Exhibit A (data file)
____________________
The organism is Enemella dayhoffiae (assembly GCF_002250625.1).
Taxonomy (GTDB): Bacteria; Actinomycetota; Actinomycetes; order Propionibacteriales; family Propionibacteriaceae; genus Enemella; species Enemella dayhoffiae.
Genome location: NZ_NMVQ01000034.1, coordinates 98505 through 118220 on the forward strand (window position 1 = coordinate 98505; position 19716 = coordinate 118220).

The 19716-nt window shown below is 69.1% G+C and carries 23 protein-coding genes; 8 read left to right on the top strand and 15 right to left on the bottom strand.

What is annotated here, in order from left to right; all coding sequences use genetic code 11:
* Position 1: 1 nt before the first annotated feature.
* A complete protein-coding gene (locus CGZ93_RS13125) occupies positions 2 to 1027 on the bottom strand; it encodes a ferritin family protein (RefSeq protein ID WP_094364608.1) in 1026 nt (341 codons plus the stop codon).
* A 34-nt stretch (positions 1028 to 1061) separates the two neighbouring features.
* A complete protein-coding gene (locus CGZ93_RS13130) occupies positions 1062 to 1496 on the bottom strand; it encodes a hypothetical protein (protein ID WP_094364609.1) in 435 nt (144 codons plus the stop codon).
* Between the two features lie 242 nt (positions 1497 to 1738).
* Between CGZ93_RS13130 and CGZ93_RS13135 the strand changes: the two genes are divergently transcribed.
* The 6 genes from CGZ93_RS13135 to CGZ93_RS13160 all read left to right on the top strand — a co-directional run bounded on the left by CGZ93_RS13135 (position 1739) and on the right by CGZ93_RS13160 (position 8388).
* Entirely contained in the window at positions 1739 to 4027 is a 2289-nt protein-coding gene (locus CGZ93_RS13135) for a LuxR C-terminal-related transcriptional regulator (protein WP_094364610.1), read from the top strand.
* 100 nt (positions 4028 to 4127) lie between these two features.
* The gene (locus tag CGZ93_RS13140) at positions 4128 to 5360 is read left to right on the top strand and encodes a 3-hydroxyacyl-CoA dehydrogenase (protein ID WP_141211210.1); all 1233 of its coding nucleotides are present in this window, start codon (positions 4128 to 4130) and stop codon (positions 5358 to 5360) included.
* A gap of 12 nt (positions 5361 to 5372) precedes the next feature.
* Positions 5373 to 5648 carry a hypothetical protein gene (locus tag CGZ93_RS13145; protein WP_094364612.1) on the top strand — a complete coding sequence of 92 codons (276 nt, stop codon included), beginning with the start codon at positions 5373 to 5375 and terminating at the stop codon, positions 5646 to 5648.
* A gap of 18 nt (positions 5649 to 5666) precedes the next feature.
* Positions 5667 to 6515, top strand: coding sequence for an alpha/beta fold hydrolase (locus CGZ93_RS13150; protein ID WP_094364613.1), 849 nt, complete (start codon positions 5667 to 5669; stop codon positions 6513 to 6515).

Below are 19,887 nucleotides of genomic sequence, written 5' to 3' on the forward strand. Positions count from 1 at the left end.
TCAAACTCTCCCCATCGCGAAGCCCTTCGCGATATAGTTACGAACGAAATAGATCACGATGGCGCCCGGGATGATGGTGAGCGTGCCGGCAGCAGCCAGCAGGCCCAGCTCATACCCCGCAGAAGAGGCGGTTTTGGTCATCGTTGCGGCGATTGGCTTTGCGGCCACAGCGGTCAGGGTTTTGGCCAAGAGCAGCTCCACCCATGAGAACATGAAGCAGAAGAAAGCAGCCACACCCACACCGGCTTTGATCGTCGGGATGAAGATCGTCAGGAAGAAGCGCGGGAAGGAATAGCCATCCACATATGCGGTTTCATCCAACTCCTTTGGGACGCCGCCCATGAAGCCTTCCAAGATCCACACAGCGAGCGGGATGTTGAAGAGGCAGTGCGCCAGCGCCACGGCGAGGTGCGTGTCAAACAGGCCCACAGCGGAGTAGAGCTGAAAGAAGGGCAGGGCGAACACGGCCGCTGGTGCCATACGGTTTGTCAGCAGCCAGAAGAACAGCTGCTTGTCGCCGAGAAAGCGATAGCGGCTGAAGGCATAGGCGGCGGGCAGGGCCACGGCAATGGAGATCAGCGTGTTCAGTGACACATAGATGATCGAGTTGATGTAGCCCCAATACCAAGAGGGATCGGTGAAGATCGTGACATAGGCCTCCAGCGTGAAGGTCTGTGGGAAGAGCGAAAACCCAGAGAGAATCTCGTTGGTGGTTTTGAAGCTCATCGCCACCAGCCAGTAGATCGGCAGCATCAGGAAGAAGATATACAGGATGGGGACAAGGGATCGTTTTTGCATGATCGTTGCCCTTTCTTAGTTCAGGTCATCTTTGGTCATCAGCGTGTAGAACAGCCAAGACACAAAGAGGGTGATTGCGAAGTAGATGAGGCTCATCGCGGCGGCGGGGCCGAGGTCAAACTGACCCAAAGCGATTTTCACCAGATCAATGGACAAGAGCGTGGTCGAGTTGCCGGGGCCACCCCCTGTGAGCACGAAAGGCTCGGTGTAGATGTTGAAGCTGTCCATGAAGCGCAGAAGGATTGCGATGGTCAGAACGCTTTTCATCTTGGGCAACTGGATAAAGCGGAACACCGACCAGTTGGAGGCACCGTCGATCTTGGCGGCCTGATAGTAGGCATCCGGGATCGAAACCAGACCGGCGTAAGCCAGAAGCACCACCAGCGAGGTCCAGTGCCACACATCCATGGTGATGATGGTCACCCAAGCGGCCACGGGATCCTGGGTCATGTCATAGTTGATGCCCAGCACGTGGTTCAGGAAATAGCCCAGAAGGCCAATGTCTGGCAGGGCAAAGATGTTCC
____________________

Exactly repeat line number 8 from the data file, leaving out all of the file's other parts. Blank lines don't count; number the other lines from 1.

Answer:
* A 34-nt stretch (positions 1028 to 1061) separates the two neighbouring features.